Bill Leon Smith
6th June 2012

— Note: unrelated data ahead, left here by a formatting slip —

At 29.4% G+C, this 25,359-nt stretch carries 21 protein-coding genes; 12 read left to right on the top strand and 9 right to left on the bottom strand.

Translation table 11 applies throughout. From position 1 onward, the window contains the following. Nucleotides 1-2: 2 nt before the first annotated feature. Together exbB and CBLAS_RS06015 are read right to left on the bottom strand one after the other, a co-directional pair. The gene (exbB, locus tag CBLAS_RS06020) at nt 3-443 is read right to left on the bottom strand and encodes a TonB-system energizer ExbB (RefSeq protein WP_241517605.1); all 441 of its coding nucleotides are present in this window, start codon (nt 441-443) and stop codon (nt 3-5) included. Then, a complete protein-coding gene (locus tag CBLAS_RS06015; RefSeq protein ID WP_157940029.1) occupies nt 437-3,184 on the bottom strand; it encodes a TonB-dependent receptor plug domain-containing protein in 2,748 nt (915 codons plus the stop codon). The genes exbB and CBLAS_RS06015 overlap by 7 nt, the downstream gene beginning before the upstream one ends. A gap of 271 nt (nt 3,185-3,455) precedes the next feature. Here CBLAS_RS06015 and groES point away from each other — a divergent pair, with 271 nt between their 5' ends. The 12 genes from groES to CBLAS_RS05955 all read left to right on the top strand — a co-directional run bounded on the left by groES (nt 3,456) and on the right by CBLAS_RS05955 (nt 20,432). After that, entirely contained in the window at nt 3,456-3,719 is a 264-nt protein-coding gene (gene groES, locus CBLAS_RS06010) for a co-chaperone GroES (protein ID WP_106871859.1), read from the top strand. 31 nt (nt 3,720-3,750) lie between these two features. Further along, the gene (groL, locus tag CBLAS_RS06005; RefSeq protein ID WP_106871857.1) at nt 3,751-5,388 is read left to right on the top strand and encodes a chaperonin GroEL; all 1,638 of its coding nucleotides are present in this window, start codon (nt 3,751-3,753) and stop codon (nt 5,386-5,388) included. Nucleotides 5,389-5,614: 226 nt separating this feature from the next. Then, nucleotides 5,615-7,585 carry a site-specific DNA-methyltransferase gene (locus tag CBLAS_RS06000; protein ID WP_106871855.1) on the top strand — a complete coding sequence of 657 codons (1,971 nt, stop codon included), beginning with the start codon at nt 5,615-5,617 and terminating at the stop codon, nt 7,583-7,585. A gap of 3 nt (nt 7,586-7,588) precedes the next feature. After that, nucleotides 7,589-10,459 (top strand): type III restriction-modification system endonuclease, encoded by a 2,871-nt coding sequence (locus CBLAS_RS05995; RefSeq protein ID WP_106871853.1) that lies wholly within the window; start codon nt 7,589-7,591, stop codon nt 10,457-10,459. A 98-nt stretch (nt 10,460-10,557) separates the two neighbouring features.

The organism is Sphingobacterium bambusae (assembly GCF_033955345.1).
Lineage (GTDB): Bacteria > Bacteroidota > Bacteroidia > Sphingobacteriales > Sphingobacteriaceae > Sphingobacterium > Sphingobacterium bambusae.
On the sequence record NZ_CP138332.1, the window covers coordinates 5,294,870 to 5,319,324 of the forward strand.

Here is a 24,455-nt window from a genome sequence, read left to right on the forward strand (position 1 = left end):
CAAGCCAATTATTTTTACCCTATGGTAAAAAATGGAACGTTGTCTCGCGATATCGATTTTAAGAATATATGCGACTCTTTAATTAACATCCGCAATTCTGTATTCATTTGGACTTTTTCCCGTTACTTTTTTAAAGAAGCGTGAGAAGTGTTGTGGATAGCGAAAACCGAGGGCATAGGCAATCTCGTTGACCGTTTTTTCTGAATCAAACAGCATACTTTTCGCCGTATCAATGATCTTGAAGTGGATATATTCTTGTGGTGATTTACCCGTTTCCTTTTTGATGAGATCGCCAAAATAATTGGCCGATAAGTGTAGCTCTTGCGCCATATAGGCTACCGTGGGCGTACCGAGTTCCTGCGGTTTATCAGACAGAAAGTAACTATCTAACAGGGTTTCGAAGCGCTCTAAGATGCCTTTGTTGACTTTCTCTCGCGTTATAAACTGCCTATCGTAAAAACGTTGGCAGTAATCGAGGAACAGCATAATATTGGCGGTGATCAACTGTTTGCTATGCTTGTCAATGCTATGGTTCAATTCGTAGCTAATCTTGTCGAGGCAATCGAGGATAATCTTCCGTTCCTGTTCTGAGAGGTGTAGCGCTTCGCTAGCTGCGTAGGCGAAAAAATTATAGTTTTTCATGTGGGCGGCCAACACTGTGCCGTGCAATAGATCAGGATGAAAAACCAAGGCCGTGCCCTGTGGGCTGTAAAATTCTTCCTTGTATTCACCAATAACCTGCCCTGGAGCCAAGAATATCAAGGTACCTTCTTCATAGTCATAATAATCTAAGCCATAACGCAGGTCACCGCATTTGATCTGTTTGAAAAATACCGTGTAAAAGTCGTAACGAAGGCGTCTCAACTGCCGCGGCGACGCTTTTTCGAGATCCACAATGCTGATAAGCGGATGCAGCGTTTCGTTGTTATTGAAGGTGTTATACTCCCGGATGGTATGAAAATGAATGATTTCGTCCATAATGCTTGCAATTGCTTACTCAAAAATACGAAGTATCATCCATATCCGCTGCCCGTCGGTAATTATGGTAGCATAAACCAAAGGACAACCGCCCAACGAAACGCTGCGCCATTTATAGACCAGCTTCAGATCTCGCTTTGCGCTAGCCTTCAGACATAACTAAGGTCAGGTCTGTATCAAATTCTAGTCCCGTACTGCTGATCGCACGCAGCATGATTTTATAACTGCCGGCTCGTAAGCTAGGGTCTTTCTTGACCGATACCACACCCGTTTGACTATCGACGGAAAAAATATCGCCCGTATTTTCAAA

is pursuing his PhD in Early American and Atlantic History at the College of William and Mary. He also serves as an editorial apprentice at the Omohundro Institute of Early American History and Culture. He earned his bachelor’s degree in history from Rider University, and has spent the last five years teaching World History at Burlington Township High School, in Burlington, New Jersey. His research focuses on the development and evolution of animal ethics in the Early Modern Atlantic World, with particular emphasis on the culture of sensibility and its concomitant model of moral masculinity. His latest publication ‘Animals made Americans Human: Sentient Creatures and the Creation of Early America’s Moral Sensibility,’ is due to be published by the Journal of Animal Ethics, Vol. 2, Fall 2012. He was also recently commissioned by The Encyclopedia of Greater Philadelphia to write an essay on ‘Animal Protection’.